December 21, 2018
Volume 7 Issue 3
SSY Base Oil Shipping Report
The markets are gliding towards the end of the year without any great urgency. In the case of the United States and Asia, prompt space is minimal anyway, but Europe requires many more cargoes before all the ships are safely through the holiday period.
Methanol has topped the list in terms of cargo enquiries along the Far East route this week, with some sizeable cargoes fixed. Rates have been in the $49-62 per metric ton region, depending upon volume and loadport. Ethanol has also been moving, with high $60s/t agreed on a cargo of 6,000 tons to Southeast Asia. Traders are looking at 5,000 ton-lots of styrene, with rates being offered in the high $60s/t. January cargoes are beginning to appear, but owners are unable to provide much clarity about rates so far, as they are still waiting to see how much space is left once contractual commitments have been allocated.
Cargoes are still being quoted for December loading along the transatlantic route, but there is not a great deal of space remaining, and some owners are asking for rates in the $60s/t for 5,000-ton parcels. Demand consists of methanol, ethanol, vinyl acetate monomer, styrene, metaxylene, cumene, pyrolysis gasoline, acrylonitrile, biodiesel, glycerine, glycol, caustic and vegetable oil. The regular parcel of base oil was booked from the U.S. Gulf to Naples, but the requirement for 15,000 tons of base oils from the U.S. Gulf to Lagos, Nigeria, for prompt loading remains uncovered.
The Caribbean route has been busier overall, and this week has seen traders looking to cover a couple of base oil tenders, one of which is for 2,000 tons for delivery into Rio Haina, Dominican Republic, for early January, and another for 1,700 tons for delivery into Cartagena, Colombia, for mid-January arrival. Small parcels of caustic have been noted from the U.S. Gulf to the Caribbean this week, as well as several ethanol requirements. Styrene was quoted into Mexico, and 20,000 tons of methanol was fixed from Jose, Venezuela, to the U.S. Gulf. A small parcel of methanol was quoted into Barranquilla, Colombia, as well.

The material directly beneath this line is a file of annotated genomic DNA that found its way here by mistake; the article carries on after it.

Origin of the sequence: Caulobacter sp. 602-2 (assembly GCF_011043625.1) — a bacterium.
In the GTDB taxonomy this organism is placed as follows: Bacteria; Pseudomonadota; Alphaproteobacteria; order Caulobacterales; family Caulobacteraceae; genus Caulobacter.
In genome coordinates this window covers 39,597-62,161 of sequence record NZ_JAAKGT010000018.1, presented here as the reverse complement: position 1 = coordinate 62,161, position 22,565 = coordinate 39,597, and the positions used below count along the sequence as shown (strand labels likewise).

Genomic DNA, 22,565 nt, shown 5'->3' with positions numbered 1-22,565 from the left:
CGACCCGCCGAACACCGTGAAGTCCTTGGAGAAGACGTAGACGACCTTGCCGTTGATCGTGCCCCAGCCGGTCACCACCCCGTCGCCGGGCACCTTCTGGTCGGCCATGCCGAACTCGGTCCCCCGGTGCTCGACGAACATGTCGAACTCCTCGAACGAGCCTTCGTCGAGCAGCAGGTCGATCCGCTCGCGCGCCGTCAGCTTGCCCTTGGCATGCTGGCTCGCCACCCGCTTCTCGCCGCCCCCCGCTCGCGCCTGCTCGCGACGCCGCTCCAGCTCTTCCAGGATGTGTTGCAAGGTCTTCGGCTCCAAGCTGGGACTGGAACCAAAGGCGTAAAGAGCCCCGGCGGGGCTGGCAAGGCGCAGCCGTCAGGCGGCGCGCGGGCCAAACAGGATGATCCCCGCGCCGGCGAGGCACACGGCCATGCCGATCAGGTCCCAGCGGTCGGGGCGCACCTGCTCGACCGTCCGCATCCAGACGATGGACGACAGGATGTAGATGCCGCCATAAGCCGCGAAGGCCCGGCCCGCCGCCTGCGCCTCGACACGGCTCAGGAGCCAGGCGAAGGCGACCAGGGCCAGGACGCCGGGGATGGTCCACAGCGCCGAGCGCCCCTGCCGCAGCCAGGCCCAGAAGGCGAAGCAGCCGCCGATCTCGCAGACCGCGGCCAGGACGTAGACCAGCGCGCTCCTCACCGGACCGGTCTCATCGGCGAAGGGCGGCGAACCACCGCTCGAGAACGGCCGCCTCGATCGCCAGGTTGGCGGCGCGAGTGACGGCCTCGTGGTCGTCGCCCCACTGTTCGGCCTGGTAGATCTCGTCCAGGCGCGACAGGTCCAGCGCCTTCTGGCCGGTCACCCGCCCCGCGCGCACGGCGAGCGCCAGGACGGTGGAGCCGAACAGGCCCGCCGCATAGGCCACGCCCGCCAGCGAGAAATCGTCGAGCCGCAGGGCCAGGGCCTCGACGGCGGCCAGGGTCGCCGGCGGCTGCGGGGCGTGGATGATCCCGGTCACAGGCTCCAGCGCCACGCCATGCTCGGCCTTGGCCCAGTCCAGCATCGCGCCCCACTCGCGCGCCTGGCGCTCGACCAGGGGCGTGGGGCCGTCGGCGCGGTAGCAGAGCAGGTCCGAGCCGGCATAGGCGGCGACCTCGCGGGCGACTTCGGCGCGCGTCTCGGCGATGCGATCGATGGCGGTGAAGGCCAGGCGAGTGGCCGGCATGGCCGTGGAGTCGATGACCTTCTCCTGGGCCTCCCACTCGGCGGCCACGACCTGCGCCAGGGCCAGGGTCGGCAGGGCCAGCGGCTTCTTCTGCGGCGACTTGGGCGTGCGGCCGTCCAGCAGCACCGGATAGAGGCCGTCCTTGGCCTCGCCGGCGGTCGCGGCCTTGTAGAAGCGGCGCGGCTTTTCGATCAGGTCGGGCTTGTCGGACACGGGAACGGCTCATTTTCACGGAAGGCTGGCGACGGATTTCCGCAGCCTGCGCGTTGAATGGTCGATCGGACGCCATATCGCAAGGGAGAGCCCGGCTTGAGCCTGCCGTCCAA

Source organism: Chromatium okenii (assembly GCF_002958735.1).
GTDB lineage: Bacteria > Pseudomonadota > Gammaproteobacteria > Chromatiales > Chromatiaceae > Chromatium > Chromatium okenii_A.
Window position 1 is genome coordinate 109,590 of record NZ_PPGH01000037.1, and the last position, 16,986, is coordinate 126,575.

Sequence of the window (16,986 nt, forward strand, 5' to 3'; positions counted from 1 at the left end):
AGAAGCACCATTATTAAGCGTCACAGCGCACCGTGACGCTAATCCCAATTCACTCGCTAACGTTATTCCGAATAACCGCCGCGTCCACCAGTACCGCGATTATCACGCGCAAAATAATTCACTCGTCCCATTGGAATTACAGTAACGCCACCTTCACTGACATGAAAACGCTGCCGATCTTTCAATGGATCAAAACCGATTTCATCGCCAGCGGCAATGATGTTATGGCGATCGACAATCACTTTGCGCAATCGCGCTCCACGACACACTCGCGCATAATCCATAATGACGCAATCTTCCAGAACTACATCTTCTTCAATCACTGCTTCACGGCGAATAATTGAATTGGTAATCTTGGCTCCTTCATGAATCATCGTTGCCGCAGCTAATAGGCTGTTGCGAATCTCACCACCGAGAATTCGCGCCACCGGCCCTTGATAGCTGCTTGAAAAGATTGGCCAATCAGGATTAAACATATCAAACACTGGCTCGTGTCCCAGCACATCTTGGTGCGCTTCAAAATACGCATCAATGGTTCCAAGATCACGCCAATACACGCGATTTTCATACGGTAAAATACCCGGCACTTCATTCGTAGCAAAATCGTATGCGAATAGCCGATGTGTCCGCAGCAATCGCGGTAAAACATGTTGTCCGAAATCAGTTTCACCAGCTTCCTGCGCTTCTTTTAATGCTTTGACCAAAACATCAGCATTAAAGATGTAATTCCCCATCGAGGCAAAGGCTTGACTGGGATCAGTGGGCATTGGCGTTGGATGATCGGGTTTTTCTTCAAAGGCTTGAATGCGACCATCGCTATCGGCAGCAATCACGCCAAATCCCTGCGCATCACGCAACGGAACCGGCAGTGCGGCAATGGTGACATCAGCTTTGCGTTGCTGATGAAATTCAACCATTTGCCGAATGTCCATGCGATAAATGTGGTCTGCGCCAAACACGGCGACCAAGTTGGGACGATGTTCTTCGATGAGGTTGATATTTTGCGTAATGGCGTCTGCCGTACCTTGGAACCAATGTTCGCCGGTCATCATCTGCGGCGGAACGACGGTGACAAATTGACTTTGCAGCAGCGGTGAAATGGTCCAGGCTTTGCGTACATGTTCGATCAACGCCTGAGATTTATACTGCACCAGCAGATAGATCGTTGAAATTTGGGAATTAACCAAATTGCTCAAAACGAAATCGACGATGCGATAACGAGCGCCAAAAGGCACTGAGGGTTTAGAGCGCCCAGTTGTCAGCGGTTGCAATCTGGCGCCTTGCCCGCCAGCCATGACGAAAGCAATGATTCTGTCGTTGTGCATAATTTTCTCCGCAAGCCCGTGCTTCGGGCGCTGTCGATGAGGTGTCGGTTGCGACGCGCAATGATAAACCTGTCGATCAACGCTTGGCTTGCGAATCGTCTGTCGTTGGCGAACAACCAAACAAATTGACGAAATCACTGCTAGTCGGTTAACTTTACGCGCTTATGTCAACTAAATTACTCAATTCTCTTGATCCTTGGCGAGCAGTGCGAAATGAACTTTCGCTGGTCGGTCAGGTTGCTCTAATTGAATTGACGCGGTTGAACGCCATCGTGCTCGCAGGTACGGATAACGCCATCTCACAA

Various shipments of ethanol were fixed from the U.S. Gulf to Brazil, with more requirements quoted for January. Rates into the east coast of South America are firm currently. Eighteen thousand tons of clean petroleum was fixed from the U.S. Gulf to North Brazil for a reported $1.15 million, and a requirement for 18,000 tons to 19,000 tons of urea ammonia nitrate from Mississippi to Argentina is said to be attracting freight levels of up to $1.3 million for end of December shipment.
The recent drop in base oil prices in the U.S. is said to have inspired a number of freight enquiries to India. Additionally, there is a base oil sales tender from Paulsboro, New Jersey, which has spawned a number of freight enquiries for cargoes from 6,000 tons to 12,000 tons in size to India. Ethanol is the other main commodity in contention on this route, with the Indian government encouraging greater uptake of ethanol in transportation fuels.
There has not been a notable uptick in demand for space into the North Sea and Baltic prior to the year-end. Instead, there has been a gentle, but inexorable, flow of cargo, most of which has been for loading in the period up to Christmas, and only more recently with a smattering of cargoes between Christmas and the New Year. Consequently, rates have not moved, with almost every owner facing the same situation with ships on identical dates. Aside from FAME, which remains the most active commodity, there have been some useful cargoes of pyrolysis gasoline, base oil and urea ammonia nitrate out of the Baltic. Rates for the base oils are reported to be in the €30s/t. The trend of supplying the United Kingdom with methanol from Antwerp-Rotterdam-Amsterdam continues, with 4,000 tons fixed to Barry, Wales, and the next 8,000 tons looking for space to Barry, and a further 8,000 tons to Saltend, England.
Southbound has been mostly stable, and two shipments of styrene to Barcelona in quick succession is about as close as it has come to an end-year rush. FAME continues to move, though mostly in 8,000-ton to 12,000-ton quantities. A stronger clean petroleum market might reduce the uptake of these cargoes by owners, but so far there have been enough vessels to ensure freights stay competitive.
The northbound route has not been especially active out of the Mediterranean. A couple of ships ran late and dropped out of the loading window, thereby providing opportunities for other owners instead to take those cargoes from the West Mediterranean. Four thousand five hundred tons of easy chemicals from South Spain to North Spain yielded around €130,000. Pyrolysis gasoline was quoted from both Aliaga, Turkey, and Berre, France, and a 5,000 tons benzene, toulene and xylene possibility was noted from the west coast of Italy.